Sponsor and status
96th Congress (1979–1980)
This resolution was introduced on March 1, 1979, in a previous session of Congress, but it did not receive a vote.
Representative for New York's 30th congressional district
Mar 1, 1979
Bills and resolutions are referred to committees which debate the bill before possibly sending it on to the whole chamber.
H.J.Res. 237 (96th) was a joint resolution in the United States Congress.
A joint resolution is often used in the same manner as a bill. If passed by both the House and Senate in identical form and signed by the President, it becomes a law. Joint resolutions are also used to propose amendments to the Constitution.
Resolutions numbers restart every two years. That means there are other resolutions with the number H.J.Res. 237. This is the one from the 96th Congress.
This joint resolution was introduced in the 96th Congress, which met from Jan 15, 1979 to Dec 16, 1980. Legislation not passed by the end of a Congress is cleared from the books.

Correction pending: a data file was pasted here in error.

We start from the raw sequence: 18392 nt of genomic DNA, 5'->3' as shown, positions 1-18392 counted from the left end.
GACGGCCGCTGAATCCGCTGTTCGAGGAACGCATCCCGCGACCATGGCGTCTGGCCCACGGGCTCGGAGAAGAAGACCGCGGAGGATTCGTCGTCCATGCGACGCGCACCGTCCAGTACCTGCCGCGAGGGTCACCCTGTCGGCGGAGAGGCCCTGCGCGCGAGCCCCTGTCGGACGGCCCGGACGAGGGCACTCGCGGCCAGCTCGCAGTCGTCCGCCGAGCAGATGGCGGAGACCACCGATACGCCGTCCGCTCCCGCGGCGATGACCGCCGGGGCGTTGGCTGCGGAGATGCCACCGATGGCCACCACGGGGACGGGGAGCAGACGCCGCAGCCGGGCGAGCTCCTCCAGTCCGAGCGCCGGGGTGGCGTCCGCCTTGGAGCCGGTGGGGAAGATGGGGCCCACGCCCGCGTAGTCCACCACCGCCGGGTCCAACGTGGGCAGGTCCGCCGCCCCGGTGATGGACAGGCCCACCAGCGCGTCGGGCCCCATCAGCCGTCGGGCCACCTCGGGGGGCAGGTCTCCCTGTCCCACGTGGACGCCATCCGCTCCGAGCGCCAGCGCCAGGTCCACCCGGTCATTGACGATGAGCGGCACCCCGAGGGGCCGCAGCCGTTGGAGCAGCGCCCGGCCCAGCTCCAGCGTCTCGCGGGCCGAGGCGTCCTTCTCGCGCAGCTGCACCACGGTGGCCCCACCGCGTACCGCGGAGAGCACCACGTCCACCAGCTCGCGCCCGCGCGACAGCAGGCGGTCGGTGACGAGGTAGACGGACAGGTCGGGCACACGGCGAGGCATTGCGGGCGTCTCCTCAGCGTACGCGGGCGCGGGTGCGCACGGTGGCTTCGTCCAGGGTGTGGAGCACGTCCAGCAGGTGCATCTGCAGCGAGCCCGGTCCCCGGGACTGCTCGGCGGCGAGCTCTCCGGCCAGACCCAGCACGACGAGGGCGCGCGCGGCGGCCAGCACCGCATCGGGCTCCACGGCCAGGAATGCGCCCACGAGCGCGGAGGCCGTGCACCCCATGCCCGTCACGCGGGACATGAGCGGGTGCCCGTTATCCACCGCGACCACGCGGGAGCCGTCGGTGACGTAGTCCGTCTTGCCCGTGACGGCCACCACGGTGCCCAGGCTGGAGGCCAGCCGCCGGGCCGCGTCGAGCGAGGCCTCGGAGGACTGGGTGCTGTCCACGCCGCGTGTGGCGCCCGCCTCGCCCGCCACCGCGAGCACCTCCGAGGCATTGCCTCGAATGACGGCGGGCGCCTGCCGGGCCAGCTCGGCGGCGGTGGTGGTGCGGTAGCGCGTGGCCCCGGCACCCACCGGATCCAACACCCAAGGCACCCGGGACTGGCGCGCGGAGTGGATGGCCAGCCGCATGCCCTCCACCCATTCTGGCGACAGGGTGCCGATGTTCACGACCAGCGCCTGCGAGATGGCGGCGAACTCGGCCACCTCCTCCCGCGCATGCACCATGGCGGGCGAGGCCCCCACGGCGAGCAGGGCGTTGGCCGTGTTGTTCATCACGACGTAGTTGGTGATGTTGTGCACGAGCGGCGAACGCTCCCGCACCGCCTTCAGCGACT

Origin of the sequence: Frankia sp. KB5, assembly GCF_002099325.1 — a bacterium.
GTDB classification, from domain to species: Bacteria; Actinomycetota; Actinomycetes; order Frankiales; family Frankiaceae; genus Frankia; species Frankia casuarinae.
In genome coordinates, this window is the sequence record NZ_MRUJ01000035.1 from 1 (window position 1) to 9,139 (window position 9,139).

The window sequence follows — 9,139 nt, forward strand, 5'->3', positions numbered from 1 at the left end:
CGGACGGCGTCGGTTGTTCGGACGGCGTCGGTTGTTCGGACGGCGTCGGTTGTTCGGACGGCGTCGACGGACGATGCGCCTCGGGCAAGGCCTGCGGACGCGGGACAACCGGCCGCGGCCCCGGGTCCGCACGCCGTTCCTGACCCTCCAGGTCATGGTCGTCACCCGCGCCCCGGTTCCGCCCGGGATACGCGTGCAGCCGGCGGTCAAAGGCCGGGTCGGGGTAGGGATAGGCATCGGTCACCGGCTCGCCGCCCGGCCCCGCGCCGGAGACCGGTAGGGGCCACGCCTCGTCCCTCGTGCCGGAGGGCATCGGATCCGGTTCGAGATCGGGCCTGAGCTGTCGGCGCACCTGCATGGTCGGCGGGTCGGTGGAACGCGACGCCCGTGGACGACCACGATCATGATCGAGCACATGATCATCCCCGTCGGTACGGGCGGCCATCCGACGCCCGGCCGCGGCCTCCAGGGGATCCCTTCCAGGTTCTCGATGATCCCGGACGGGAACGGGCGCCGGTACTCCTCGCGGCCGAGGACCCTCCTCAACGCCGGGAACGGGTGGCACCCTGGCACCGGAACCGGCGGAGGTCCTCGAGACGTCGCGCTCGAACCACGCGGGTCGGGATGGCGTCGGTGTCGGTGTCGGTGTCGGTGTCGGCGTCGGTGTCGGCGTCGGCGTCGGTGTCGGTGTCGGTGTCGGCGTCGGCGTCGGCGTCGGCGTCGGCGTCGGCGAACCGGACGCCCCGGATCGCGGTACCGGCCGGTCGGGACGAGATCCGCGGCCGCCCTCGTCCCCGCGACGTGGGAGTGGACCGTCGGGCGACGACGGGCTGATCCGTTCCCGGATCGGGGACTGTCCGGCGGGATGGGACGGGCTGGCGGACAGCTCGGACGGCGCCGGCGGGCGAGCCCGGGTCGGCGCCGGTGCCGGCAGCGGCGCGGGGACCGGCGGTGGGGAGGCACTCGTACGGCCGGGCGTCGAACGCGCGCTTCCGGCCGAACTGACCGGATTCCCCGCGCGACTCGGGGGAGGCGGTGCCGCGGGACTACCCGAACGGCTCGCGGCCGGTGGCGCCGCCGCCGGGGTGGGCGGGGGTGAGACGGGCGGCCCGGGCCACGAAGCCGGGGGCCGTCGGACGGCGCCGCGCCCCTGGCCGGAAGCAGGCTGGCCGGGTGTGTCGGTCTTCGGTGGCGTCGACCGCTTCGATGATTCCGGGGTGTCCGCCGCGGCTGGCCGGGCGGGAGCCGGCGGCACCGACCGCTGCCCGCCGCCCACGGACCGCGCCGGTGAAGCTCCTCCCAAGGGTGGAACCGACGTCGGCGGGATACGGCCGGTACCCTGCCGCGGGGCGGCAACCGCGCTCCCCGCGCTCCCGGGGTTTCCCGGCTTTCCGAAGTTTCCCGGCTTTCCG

How to cite this information.
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GovTrack.us. (2021). H.J.Res. 237 — 96th Congress: A joint resolution proposing an amendment to the Constitution of the United States with respect ... Retrieved from https://www.govtrack.us/congress/bills/96/hjres237
“H.J.Res. 237 — 96th Congress: A joint resolution proposing an amendment to the Constitution of the United States with respect ...” www.GovTrack.us. 1979. June 19, 2021 <https://www.govtrack.us/congress/bills/96/hjres237>
A joint resolution proposing an amendment to the Constitution of the United States with respect to participation in voluntary prayer or meditation in public buildings, H.R.J. Res. 237, 96th Cong. (1979).
|title=H.J.Res. 237 (96th)
|accessdate=June 19, 2021
|author=96th Congress (1979)
|date=March 1, 1979
|quote=A joint resolution proposing an amendment to the Constitution of the United States with respect ...
Where is this information from?
GovTrack automatically collects legislative information from a variety of governmental and non-governmental sources. This page is sourced primarily from Congress.gov, the official portal of the United States Congress. Congress.gov is generally updated one day after events occur, and so legislative activity shown here may be one day behind. Data via the congress project.